Throughout the first months of 1968, undercover U.S. Air Force pilots flying recon missions and CIA ground watch teams reported that the Pathet Lao and North Vietnamese were building a road toward Phou Pha Thi. Villages nearby were falling to the enemy. It was obvious what was under way. Shackley reported this to Washington and ordered Major Richard Secord, an Air Force officer assigned to the CIA and stationed at Udorn, to "stop the road."* Secord fought with the Air Force bureaucracy to schedule bombing raids against the road, but the daytime assaults did not halt the construction. Each night hundreds of roadworkers crawled out of shelters and mended the craters.
There was time to abandon the base and pull out the U.S. Air Force technicians there, as well as prevent V.P.'s men from taking a big hit. In late February, Shackley produced an unofficial estimate that noted that it was not possible to predict the state of security at Phou Pha Thi beyond March 10. He asked headquarters for guidance. The message came back: "You will hold the TSQ Site at whatever cost. It is of vital importance." Washington's decision-makers were willing to take the risk. Secord begged for Special Forces to be sent to Phou Pha Thi; his request was denied. The Air Force even dispatched five more technicians to the site, bringing the total number of Americans there to seventeen.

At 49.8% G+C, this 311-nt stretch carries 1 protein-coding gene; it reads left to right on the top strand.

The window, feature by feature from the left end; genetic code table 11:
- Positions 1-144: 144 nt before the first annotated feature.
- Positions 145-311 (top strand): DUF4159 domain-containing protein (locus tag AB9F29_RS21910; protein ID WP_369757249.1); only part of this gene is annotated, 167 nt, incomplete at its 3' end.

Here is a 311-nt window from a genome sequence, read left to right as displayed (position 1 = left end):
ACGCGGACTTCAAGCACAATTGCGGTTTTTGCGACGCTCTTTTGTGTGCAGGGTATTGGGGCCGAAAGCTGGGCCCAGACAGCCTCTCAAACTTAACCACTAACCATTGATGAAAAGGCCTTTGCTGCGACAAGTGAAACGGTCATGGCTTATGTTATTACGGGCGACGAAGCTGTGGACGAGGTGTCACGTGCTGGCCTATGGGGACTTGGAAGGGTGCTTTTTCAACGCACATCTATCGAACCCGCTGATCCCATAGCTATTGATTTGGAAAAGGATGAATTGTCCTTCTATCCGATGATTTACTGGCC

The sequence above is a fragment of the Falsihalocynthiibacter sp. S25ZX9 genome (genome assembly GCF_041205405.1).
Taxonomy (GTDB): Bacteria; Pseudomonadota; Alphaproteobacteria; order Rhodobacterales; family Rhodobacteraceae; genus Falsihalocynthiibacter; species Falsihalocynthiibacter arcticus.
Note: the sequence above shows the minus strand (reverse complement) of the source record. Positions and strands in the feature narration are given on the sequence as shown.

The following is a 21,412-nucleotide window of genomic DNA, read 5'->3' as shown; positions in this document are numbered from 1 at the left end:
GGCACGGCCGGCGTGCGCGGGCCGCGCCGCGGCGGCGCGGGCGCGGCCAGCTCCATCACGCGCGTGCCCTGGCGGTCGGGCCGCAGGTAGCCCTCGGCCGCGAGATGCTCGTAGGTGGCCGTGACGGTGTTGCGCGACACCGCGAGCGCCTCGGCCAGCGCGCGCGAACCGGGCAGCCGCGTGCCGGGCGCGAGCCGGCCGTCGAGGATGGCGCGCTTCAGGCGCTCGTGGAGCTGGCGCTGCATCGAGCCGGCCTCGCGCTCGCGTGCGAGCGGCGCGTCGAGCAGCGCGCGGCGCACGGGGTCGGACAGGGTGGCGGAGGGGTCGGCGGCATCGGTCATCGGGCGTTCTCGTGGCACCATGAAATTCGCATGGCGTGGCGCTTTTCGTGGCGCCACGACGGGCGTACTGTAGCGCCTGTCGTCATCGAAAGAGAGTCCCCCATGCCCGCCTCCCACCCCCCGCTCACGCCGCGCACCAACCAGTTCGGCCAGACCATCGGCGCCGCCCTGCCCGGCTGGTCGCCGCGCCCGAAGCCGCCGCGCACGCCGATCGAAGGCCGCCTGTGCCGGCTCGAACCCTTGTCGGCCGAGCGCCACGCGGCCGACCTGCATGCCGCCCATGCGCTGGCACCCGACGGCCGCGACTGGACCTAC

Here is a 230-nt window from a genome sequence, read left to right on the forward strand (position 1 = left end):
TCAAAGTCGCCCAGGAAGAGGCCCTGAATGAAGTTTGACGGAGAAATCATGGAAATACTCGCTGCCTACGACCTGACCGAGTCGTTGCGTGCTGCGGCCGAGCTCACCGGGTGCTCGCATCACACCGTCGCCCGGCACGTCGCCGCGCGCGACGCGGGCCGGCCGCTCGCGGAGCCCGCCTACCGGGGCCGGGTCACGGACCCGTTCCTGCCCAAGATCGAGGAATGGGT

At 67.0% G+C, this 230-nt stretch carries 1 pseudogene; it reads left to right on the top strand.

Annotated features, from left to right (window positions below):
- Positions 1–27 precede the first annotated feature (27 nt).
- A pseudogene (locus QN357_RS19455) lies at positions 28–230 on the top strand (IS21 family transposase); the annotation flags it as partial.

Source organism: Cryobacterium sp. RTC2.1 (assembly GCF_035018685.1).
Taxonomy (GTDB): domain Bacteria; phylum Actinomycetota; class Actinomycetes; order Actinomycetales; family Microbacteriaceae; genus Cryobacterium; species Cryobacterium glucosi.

(2) Joel Bainerman, The Crimes of a President (1992)
The goal of these two covert operators was to organize, direct, and fund an army of Hmong tribesmen (historically, opium poppy farmers) on bases in northern Laos to fight the Communist Pathet Lao insurgent forces. The leader of this secret army was general Vang Pao, who was also a major opium supplier. In 1960 a civil war broke out when General Phoumi Nosavan's right-wing government was overthrown by a group of army officers, together with former Prime Minister Souvanna Phouma and leftist leader Pathet Lao. Nosavan recruited Pao to take control over northeastern Laos with Shackley and Clines providing air support. In return for fighting the Communists, Shackley, Clines and Richard Secord helped Pao control Laos' opium trade by sabotaging competitors. Secord oversaw and authorized the transport of raw opium by Pao's tribesmen in paramilitary aircraft from the mountain opium fields to processing centers. Eventually, Vang Pao had a monopoly over the heroin trade in Laos (Inside